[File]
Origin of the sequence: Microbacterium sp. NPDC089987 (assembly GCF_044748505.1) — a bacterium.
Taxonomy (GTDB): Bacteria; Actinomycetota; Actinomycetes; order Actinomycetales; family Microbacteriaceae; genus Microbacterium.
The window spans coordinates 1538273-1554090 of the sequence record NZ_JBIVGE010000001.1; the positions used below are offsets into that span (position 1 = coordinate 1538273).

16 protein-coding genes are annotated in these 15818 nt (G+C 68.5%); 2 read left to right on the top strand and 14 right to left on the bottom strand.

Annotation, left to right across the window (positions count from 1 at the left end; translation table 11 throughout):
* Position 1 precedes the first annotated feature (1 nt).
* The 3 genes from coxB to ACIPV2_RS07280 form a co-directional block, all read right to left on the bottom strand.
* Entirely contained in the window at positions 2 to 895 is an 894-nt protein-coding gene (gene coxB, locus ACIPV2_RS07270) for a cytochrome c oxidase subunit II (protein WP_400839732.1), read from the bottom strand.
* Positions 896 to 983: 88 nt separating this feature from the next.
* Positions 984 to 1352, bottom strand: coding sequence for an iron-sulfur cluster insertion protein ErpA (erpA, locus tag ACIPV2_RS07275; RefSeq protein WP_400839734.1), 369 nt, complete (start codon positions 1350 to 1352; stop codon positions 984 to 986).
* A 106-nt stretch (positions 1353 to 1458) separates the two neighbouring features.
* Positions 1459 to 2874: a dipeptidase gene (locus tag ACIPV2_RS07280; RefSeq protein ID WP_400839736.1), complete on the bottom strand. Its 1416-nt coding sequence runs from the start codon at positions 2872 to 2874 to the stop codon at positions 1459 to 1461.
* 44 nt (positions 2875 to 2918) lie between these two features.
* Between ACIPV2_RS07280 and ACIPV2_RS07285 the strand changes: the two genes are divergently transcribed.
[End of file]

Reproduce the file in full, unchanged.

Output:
Origin of the sequence: Microbacterium sp. NPDC089987 (assembly GCF_044748505.1) — a bacterium.
Taxonomy (GTDB): Bacteria; Actinomycetota; Actinomycetes; order Actinomycetales; family Microbacteriaceae; genus Microbacterium.
The window spans coordinates 1538273-1554090 of the sequence record NZ_JBIVGE010000001.1; the positions used below are offsets into that span (position 1 = coordinate 1538273).

16 protein-coding genes are annotated in these 15818 nt (G+C 68.5%); 2 read left to right on the top strand and 14 right to left on the bottom strand.

Annotation, left to right across the window (positions count from 1 at the left end; translation table 11 throughout):
* Position 1 precedes the first annotated feature (1 nt).
* The 3 genes from coxB to ACIPV2_RS07280 form a co-directional block, all read right to left on the bottom strand.
* Entirely contained in the window at positions 2 to 895 is an 894-nt protein-coding gene (gene coxB, locus ACIPV2_RS07270) for a cytochrome c oxidase subunit II (protein WP_400839732.1), read from the bottom strand.
* Positions 896 to 983: 88 nt separating this feature from the next.
* Positions 984 to 1352, bottom strand: coding sequence for an iron-sulfur cluster insertion protein ErpA (erpA, locus tag ACIPV2_RS07275; RefSeq protein WP_400839734.1), 369 nt, complete (start codon positions 1350 to 1352; stop codon positions 984 to 986).
* A 106-nt stretch (positions 1353 to 1458) separates the two neighbouring features.
* Positions 1459 to 2874: a dipeptidase gene (locus tag ACIPV2_RS07280; RefSeq protein ID WP_400839736.1), complete on the bottom strand. Its 1416-nt coding sequence runs from the start codon at positions 2872 to 2874 to the stop codon at positions 1459 to 1461.
* 44 nt (positions 2875 to 2918) lie between these two features.
* Between ACIPV2_RS07280 and ACIPV2_RS07285 the strand changes: the two genes are divergently transcribed.